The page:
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Author Notes:

Address correspondence to Raymond F. Schinazi, rschina@emory.edu.

R. F. Schinazi is the founder and a major shareholder of RFS Pharma, LLC, a clinical company that is developing [(−)-β-d-2,6-diaminopurine dioxolane, DAPD, AMDX]/DXG for the treatment of HIV.


Research Funding:

This work was supported in part by NIH grants 8R01OD011094 and 5P30-AI-50409 (CFAR) and by the Department of Veterans Affairs.

Cellular Pharmacology and Potency of HIV-1 Nucleoside Analogs in Primary Human Macrophages


Journal Title:

Antimicrobial Agents and Chemotherapy


Volume 57, Number 3


, Pages 1262-1269

Type of Work:

Article | Final Publisher PDF


Understanding the cellular pharmacology of antiretroviral agents in macrophages and subsequent correlation with antiviral potency provides a sentinel foundation for definition of the dynamics between antiretroviral agents and viral reservoirs across multiple cell types, with the goal of eradication of HIV-1 from these cells. Various clinically relevant nucleoside antiviral agents, and the integrase inhibitor raltegravir, were selected for this study. The intracellular concentrations of the active metabolites of the nucleoside analogs were found to be 5- to 140-fold lower in macrophages than in lymphocytes, and their antiviral potency was significantly lower in macrophages constitutively activated with macrophage colony-stimulating factor (M-CSF) during acute infection than in resting macrophages (EC50, 0.4 to 9.42 μM versus 0.03 to 0.4 μM, respectively). Although tenofovir-treated cells displayed significantly lower intracellular drug levels than cells treated with its prodrug, tenofovir disoproxil fumarate, the levels of tenofovir-diphosphate for tenofovir-treated cells were similar in lymphocytes and macrophages. Raltegravir also displayed significantly lower intracellular concentrations in macrophages than in lymphocytes, independent of the activation state, but had similar potencies in resting and activated macrophages. These data underscore the importance of delivering adequate levels of drug to macrophages to reduce and eradicate HIV-1 infection.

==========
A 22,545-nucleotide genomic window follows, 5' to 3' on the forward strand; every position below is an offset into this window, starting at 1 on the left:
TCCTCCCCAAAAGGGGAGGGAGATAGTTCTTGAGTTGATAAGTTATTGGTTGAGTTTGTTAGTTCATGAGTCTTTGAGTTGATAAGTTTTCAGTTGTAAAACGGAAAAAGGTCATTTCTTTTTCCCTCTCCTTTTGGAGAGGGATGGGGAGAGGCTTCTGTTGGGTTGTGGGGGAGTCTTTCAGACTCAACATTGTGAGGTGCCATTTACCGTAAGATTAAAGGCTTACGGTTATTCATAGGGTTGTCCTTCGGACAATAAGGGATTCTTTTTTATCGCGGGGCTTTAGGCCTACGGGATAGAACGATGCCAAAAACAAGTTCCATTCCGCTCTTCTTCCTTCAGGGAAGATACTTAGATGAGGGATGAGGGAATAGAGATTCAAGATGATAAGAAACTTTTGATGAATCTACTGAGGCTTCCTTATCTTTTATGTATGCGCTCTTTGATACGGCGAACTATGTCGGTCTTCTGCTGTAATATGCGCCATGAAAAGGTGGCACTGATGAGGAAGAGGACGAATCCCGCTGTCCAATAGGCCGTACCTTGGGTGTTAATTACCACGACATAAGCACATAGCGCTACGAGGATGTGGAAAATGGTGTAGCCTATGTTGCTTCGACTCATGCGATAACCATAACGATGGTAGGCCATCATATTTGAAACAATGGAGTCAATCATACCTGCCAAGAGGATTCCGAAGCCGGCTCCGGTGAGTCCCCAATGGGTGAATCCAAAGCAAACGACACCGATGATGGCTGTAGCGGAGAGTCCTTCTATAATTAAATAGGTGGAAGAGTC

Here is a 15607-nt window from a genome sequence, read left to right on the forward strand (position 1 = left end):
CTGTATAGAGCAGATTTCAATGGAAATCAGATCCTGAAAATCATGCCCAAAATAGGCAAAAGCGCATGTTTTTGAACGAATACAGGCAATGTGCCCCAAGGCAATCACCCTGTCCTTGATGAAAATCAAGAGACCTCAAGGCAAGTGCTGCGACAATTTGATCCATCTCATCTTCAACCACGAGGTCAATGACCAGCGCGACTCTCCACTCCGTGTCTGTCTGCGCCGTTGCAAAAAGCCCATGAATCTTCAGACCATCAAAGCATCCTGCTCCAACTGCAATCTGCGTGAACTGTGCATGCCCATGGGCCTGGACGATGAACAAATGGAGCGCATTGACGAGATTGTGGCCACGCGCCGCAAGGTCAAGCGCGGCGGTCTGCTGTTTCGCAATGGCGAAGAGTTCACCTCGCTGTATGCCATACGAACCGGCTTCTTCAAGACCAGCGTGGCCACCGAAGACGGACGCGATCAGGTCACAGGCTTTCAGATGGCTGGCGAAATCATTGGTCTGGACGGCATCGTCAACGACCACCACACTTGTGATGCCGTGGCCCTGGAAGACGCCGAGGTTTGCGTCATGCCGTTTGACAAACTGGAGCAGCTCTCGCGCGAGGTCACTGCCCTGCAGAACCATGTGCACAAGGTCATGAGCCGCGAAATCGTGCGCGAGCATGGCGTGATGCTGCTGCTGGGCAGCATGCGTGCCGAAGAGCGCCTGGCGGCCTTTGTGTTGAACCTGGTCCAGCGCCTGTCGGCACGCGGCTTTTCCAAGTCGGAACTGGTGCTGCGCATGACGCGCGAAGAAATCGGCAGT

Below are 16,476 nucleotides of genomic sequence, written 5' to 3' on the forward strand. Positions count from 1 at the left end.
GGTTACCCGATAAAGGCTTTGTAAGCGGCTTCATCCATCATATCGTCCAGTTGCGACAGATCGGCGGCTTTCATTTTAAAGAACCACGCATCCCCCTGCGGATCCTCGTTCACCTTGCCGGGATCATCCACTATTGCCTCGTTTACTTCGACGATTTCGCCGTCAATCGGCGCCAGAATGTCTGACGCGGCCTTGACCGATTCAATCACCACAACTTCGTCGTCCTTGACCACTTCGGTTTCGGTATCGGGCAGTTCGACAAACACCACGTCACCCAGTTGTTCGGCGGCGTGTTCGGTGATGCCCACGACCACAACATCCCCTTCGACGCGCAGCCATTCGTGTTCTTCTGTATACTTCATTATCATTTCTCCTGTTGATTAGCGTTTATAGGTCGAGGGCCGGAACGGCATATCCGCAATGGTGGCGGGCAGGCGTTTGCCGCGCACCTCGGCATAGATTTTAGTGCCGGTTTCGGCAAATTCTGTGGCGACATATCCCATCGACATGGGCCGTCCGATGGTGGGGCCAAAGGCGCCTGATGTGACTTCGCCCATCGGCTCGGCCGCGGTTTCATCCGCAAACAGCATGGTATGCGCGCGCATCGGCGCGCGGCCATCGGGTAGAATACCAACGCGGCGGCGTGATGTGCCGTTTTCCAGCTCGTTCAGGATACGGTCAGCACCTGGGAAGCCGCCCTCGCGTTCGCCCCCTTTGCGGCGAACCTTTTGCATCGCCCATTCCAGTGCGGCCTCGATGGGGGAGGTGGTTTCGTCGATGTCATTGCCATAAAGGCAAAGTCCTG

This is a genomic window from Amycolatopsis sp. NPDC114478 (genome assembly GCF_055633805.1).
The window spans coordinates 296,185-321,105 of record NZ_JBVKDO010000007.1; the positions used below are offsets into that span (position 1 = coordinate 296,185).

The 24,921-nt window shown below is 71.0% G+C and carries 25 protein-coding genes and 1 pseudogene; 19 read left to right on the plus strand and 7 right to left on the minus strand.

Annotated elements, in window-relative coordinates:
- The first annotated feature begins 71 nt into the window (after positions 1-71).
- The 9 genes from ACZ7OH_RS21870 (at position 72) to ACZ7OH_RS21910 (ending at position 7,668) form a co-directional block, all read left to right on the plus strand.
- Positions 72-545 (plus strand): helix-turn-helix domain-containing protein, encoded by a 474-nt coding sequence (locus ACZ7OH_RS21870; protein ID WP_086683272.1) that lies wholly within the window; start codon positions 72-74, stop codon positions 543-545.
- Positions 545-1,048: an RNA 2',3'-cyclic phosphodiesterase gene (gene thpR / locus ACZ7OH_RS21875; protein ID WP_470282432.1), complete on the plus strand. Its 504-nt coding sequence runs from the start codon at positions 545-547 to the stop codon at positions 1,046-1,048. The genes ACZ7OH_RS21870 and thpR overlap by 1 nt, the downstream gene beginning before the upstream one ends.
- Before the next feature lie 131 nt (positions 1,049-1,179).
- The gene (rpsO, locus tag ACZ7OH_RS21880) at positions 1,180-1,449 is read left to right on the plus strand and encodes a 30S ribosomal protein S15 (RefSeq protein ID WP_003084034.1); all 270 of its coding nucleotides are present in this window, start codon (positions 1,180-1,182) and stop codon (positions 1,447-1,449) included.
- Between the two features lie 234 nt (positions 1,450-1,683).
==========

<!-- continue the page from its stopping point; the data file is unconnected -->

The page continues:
Copyright information:

© 2013, American Society for Microbiology. All Rights Reserved.

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